Pretty much from birth your baby starts teething. They have a big job to do pushing through 20 teeth in about 24 months. That’s an average of 1 tooth a month but lucky for them, and us, the average tooth starts in around 6-10months and the last baby tooth makes its way in somewhere between 24-36 months. Teething can be an uncomfortable time for little ones and can lead to some long nights of consolation for the sympathetic, exhausted parent. Teething is often accompanied by swollen gums, low fevers, achy ears, irritability, an endless faucet of drool that can irritate and cause a rash around the mouth and, or course, the urge to gnaw everything within arms reach!
My son started drooling like Niagara falls at 4months, I was sure his teeth would be popping up all over his mouth like a set of fireworks!! ……But no…he pulled on his ears, fussed, reworked recently established sleeping habits went awry and he reached out to chew on anything he could get his hands on. He chewed on a LOT of teething toys. In fact I’m not sure who chewed more wood during those 24months our son or our Labrador puppy. At ten months, his first tooth finally pushed through.
Every baby goes through this process at their own pace and with their own symptoms. There are books and articles filled with ideas to ease the teething process. Try some of them and find what works for your baby. What works for one child may not work for another. It is helpful to have a few tools.
Teething symptoms your baby may experience:
- Gum rubbing
- Chewing on anything within reach
- Ear rubbing (“faux” ear infection.. the nerves in this area also travel up under their ears.. so ear tugging/rubbing can often be a sign of teething)
- Facial rash, usually from the drooling
- Decreased appetite
- Low grade fever
I spy with my little eye: The first tooth will usually appear at the bottom center. They push through like a tiny saw blade so they are ridged and sharp. You can gently use the tip of your finger to feel how sharp they actually are. Most likely your baby will grab your finger, with much delight, and chomp down on it. Chomping, chewing and pressure probably feel good on sore gums and achy jaws. If you don’t feel anything with your finger try to get a big grin out of your little one and look. If the gum area is swollen and red then that is where the next tooth is pushing through.
Natural Remedies ~ a few of our favorites
Chew toy: Our favorites are wooden rings and or organic cloth. We carry a variety of teething support options that are made from natural woods and/or organic fabrics. We maintain a high standard on all our teething products. We screen for dyes, paints, plastics and other materials that could potentially be toxic or unsafe for your baby to chew on.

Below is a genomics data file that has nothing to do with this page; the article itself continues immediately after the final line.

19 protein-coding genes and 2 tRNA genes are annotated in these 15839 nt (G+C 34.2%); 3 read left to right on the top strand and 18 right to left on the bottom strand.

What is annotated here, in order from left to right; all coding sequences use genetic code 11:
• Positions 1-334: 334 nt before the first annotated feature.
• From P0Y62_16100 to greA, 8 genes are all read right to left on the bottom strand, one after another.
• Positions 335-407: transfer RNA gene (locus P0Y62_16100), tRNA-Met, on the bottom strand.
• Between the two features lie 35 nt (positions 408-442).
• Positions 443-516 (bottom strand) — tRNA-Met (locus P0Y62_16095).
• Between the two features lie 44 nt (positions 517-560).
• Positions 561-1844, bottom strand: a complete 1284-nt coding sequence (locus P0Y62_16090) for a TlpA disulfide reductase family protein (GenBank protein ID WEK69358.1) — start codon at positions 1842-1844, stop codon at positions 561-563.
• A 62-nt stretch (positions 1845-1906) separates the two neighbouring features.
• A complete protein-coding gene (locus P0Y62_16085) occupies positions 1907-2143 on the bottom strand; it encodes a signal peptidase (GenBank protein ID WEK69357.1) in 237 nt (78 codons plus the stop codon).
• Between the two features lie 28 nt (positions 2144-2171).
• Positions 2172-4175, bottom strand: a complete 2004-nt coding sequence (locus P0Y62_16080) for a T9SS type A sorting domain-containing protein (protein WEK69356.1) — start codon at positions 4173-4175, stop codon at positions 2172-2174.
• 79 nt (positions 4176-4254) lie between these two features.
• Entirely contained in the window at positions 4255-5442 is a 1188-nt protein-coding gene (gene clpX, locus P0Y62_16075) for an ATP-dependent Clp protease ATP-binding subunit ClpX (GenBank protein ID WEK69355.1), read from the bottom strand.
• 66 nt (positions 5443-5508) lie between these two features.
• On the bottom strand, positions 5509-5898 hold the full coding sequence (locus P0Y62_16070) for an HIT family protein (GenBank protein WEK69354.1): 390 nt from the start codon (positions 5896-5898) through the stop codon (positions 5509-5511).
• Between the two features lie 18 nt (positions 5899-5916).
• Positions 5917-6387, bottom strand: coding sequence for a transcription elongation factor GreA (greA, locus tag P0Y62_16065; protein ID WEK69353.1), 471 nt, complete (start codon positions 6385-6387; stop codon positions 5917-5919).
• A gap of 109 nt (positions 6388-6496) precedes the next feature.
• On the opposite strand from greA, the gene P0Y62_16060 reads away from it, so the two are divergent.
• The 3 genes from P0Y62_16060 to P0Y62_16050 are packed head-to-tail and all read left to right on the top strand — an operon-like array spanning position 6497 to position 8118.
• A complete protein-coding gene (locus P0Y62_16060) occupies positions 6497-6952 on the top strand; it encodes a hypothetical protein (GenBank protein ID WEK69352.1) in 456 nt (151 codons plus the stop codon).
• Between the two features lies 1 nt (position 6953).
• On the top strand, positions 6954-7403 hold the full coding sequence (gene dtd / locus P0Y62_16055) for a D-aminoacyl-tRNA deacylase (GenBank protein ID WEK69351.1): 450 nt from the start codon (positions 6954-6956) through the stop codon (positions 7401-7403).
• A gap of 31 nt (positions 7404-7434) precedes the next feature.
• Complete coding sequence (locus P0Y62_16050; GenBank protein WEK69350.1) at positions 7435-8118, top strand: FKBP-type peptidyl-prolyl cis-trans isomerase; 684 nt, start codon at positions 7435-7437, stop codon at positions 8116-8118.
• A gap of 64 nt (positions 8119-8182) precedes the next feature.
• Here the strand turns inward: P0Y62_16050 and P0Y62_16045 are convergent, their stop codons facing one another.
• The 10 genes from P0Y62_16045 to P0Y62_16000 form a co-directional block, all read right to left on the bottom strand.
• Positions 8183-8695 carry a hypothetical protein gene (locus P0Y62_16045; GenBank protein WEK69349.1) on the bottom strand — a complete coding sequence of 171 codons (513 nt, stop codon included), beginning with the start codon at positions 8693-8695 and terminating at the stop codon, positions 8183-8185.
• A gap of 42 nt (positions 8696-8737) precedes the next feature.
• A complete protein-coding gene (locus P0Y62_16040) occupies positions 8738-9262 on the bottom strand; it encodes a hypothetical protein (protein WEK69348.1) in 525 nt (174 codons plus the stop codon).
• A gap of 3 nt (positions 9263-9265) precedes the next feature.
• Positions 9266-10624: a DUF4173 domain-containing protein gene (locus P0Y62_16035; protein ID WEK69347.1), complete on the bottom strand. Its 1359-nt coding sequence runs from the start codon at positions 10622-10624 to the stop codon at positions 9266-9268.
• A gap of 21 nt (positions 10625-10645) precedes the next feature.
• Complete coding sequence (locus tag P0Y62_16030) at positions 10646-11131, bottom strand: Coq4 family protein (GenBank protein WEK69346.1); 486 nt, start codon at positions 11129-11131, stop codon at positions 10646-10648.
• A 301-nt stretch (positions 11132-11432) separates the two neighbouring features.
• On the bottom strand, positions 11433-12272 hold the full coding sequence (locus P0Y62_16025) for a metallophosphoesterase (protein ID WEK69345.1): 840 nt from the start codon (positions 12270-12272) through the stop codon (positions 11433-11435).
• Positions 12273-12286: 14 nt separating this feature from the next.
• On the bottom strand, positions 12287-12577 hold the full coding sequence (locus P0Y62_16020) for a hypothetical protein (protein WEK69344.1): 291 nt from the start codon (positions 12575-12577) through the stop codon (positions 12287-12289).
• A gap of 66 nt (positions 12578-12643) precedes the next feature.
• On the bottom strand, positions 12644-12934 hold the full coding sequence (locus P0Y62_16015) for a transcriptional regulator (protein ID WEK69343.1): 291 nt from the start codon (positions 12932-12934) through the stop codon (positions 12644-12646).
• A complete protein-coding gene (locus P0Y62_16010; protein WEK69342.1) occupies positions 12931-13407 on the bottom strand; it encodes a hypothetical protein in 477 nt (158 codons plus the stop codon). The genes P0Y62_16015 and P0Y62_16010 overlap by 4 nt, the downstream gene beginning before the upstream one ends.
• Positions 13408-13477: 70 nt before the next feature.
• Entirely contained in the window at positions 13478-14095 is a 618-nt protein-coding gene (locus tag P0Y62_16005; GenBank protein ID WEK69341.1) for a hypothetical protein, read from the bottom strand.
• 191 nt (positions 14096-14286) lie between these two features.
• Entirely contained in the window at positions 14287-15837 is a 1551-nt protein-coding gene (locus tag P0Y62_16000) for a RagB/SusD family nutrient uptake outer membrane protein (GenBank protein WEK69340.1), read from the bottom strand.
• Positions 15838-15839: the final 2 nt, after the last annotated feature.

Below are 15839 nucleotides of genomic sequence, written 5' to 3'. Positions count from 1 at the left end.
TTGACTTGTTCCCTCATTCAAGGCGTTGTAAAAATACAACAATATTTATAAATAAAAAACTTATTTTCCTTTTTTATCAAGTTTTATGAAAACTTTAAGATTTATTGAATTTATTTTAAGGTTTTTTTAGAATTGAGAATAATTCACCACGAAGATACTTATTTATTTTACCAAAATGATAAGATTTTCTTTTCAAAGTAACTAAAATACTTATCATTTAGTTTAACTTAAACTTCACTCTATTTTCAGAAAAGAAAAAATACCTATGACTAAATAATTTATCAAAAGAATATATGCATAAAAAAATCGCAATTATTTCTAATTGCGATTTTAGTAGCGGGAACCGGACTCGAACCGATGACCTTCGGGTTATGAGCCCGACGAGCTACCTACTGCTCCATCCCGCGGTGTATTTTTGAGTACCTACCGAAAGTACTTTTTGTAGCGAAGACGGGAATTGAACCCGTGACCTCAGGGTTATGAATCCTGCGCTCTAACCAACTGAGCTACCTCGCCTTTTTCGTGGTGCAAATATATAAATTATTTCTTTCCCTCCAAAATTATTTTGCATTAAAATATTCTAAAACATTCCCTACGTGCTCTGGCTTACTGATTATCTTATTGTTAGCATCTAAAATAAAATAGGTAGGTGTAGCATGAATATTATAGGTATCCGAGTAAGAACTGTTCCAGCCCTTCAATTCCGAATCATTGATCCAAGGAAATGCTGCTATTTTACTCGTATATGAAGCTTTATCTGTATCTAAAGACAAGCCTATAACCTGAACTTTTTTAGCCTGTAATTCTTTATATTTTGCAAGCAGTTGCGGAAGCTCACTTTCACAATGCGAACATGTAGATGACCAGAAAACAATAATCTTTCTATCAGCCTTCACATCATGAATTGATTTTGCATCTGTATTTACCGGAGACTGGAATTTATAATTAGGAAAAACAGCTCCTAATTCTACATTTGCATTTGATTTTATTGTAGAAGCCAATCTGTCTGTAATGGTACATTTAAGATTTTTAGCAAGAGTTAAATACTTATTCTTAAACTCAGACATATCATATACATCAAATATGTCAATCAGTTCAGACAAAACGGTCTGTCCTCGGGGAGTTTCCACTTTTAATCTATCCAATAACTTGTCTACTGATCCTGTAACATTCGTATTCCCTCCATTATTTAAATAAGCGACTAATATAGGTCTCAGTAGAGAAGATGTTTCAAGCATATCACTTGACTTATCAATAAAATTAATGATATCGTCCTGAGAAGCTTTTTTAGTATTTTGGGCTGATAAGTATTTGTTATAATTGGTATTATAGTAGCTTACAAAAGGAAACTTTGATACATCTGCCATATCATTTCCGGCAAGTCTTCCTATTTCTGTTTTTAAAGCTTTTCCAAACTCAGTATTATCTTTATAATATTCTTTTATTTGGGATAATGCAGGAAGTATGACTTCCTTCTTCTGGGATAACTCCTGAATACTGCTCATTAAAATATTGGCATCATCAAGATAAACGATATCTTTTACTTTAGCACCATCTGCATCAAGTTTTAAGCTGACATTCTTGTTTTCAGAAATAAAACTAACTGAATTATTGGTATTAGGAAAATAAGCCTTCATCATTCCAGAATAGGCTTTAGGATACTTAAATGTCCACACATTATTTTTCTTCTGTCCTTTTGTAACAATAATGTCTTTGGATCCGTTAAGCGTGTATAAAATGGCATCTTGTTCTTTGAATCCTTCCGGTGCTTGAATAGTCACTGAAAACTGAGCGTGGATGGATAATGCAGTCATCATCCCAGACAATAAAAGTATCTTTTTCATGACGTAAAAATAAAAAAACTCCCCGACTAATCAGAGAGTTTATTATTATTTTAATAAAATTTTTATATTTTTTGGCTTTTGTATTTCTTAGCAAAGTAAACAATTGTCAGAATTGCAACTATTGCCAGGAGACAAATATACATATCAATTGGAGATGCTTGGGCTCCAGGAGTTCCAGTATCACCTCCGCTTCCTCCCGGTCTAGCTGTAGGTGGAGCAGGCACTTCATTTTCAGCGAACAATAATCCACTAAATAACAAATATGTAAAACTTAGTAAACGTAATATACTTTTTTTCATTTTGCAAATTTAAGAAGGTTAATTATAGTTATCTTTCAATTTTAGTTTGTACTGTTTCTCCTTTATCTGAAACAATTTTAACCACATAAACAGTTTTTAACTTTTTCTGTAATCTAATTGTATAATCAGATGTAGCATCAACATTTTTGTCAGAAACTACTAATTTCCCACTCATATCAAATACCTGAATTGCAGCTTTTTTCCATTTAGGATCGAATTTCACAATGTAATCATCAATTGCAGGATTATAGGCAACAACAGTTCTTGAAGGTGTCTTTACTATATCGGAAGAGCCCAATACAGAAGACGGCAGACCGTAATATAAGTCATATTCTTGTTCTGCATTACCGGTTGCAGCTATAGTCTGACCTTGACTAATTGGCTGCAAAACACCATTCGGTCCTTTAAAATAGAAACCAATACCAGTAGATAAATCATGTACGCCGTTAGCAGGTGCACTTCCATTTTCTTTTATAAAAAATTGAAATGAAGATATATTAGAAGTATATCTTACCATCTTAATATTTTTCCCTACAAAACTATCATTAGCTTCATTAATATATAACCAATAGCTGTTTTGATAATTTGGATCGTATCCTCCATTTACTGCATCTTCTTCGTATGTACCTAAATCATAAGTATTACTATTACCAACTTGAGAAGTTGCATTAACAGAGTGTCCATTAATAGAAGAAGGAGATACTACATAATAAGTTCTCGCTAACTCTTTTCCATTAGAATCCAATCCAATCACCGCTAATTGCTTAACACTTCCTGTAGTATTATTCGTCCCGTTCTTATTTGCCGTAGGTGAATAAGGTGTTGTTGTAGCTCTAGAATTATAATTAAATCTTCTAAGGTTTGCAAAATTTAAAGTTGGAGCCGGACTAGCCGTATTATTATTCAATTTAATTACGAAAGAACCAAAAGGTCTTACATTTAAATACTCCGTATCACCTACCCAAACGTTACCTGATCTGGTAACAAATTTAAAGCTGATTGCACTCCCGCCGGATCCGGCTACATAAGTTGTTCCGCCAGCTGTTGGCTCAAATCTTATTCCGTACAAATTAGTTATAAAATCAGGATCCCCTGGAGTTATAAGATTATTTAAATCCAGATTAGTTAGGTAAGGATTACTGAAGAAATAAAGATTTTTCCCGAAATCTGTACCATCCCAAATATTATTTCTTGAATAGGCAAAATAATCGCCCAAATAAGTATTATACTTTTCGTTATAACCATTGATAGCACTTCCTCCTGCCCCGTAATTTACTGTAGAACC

Cold teething chew: We often have the food safety chew mesh teether by Sassy in which parents can put frozen pured foods such as banana, apple sauce or even an apple slice. The “Sassy Teething Feeder” can be cold to sooth and taste yummy for your baby. It is made with a safety mesh bag, which prevents small size chokeable pieces from escaping.
Baltic Amber Teething Necklace: The Amber necklaces are not actually for your baby to chew on but are to be worn by your baby as a necklace. When warmed by your baby’s skin the amber resin releases succinic acid. Succinic acid is a natural analgesic, which acts locally to help relieve discomfort. We have seen these work so well and received so many requests for them that we now carry them new in our shop.
Sophie the giraffe: Although I didn’t know about her when my little one was teething many parents find her helpful. She is made of natural rubber and food quality paint. Sophie is a popular chew toy and she seems to be a big hit. We often have a Sophie in our shop along with other natural wood and organic fabric chew toys.
Facial massage: Surprisingly simply rubbing your babies jaws, face and gums in a circular motion may be the treatment that really hits the spot. Your baby may resist at first but often they find this massage soothing.
If you are finding this an over whelming time in your household. Inquire with other mamas about what worked for them or talk with your baby’s health care provider. The first 2 years is a teething marathon and all babies go through it with varying degrees of their own symptoms! Have some tools, lots of drool bibs, plenty of safe chomping options, plans for pain mitigation and plenty of patience with yourself and your baby. Let the chewing begin!
These are just some of the remedies we recommend but is by no means an exhaustive or thorough list. Let us know what has worked for you? Please share with a comment.